What’s something everyone around you knows you’re obsessed with and why?
Someone once described Mancunian band Elbow’s album, The Take Off and Landing of Everything, as an epic of the everyday, a romance of the real. It was an allusion to lyrics which draw on reserves of emotion usually saved for grand romance, but spill out in Guy Garvey’s gentle drawl and find shape in the banal.
It is that same pithy description which comes to mind each and every time I read a piece of sports writing which seeks to escape the blandness of familiarity. Over a nine, ten month season, the taste of vanilla pervades the sporting realm; there are only so many verbs Roget’s can offer to describe an inflatable sphere entering a netted hoop at velocity; only so many adjectives before you arrive back at ‘graceful’. The law of diminishing marginal utility dictates that you can only generate so much fervour through the stony tones of a narrator over a neatly-cut highlight reel – only so much hype can be piped into the minds of the sporting masses.
The remainder of the contemporary sporting landscape is populated by the humdrum of stats that flow in fluid form across the screen. They fulfil their destiny to be memorised and recycled across the counter of a bar, symbolising nothing more than a cable TV subscription and a need to fill a silence.
Tomorrow’s game will bring with it another slew of numbers, and the accompanying mandatory nods of understanding, where there is no understanding at all.
It is the job of great sports writers to add lovely swirls of raspberry red and nuclear green to the block of vanilla ice-cream, like veins carrying reminders of the little moments which can compel, even amongst the drabness of a mid-conference game in February. A nudge which illuminates a nothing game, a one-line explosion which reinvents a movement seen ten thousand times before. The space between periods, properly crafted, can bring about salivation in a sports fan that the trotting out of empty numbers never can.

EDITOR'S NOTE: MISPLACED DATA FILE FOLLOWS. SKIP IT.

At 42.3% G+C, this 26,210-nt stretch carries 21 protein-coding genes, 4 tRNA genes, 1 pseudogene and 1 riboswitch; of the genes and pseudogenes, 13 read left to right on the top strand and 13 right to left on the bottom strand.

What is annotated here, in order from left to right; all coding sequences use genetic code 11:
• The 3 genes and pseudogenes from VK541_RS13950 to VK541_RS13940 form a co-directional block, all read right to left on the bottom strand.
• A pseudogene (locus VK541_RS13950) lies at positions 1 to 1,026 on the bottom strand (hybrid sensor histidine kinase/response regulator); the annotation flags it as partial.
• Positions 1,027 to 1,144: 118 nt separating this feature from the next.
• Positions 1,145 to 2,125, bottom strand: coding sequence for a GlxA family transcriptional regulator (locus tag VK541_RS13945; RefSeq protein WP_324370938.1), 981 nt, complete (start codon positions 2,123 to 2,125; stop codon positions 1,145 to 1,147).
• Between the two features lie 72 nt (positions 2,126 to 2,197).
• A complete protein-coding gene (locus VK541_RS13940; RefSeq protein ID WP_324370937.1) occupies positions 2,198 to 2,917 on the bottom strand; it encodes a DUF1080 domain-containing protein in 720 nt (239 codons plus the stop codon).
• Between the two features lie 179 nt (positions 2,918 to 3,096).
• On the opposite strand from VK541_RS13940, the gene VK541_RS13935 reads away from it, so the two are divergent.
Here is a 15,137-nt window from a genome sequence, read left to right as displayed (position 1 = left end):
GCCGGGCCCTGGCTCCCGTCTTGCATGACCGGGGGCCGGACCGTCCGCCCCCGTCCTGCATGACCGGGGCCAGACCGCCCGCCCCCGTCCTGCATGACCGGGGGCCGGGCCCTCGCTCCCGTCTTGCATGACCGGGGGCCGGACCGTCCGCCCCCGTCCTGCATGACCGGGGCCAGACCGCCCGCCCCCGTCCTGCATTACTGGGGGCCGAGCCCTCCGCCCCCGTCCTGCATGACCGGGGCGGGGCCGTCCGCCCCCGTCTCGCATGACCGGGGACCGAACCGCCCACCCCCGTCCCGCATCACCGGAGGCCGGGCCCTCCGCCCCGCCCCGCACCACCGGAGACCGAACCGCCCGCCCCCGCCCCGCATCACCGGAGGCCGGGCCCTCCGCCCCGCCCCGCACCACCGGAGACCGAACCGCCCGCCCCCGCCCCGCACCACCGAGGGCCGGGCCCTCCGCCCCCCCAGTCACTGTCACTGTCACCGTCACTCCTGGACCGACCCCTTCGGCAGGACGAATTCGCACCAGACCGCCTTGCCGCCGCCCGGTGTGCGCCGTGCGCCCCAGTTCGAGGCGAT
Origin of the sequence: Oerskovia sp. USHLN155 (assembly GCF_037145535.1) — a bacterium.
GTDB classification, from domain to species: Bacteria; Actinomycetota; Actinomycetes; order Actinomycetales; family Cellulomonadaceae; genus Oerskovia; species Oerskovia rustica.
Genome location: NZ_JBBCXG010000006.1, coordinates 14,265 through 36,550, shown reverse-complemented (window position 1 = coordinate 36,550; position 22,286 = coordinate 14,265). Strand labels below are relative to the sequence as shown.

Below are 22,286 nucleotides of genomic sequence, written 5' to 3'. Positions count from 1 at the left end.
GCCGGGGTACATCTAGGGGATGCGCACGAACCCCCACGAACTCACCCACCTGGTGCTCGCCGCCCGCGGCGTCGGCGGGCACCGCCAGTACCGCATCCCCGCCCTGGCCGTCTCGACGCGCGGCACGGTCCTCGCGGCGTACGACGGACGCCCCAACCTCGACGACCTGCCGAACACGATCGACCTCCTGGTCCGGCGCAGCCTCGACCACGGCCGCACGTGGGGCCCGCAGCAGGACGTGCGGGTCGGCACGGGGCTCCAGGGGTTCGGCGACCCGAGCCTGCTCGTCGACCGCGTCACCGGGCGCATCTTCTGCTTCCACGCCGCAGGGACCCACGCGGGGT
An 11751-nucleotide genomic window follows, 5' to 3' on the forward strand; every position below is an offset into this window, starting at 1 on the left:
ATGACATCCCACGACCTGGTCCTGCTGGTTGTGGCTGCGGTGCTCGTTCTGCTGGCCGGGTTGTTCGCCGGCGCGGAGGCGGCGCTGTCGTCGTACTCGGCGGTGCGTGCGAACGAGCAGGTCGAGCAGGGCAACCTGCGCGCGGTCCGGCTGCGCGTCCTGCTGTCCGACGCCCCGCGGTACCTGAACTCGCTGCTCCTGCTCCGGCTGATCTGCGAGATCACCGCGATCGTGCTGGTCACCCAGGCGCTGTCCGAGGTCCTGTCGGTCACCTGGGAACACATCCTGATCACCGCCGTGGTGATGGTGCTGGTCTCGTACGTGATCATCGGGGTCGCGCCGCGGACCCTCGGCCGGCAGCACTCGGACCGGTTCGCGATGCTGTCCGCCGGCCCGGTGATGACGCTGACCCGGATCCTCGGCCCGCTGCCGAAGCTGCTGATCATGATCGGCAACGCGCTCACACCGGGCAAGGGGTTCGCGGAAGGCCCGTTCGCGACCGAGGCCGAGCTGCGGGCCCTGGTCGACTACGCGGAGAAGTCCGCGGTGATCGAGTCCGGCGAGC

At its best, the subject matter is near-irrelevant. I would never subject myself to the horrors of watching a five-day cricket test. Cricket highlights are the only videos I would have buffer for eternity in place of ever being exposed to their contents. Like baseball and soccer, cricket can only reveal its delights to those who have been inculcated from birth.
And yet, I would happily allow the passion of the dedicated spectator to flood the white crinkles of the newspaper in front of me and draw up the drama that could never show itself to me in real time.
I am obsessed with good sportswriting. Why? Because as it stains my dragging index finger with ink, it stains my knees with chlorophyll. Because it plucks me from my kitchen table and leaves grit from first base in the grooves of the sole of my shoes. Because it is theatre, within theatre.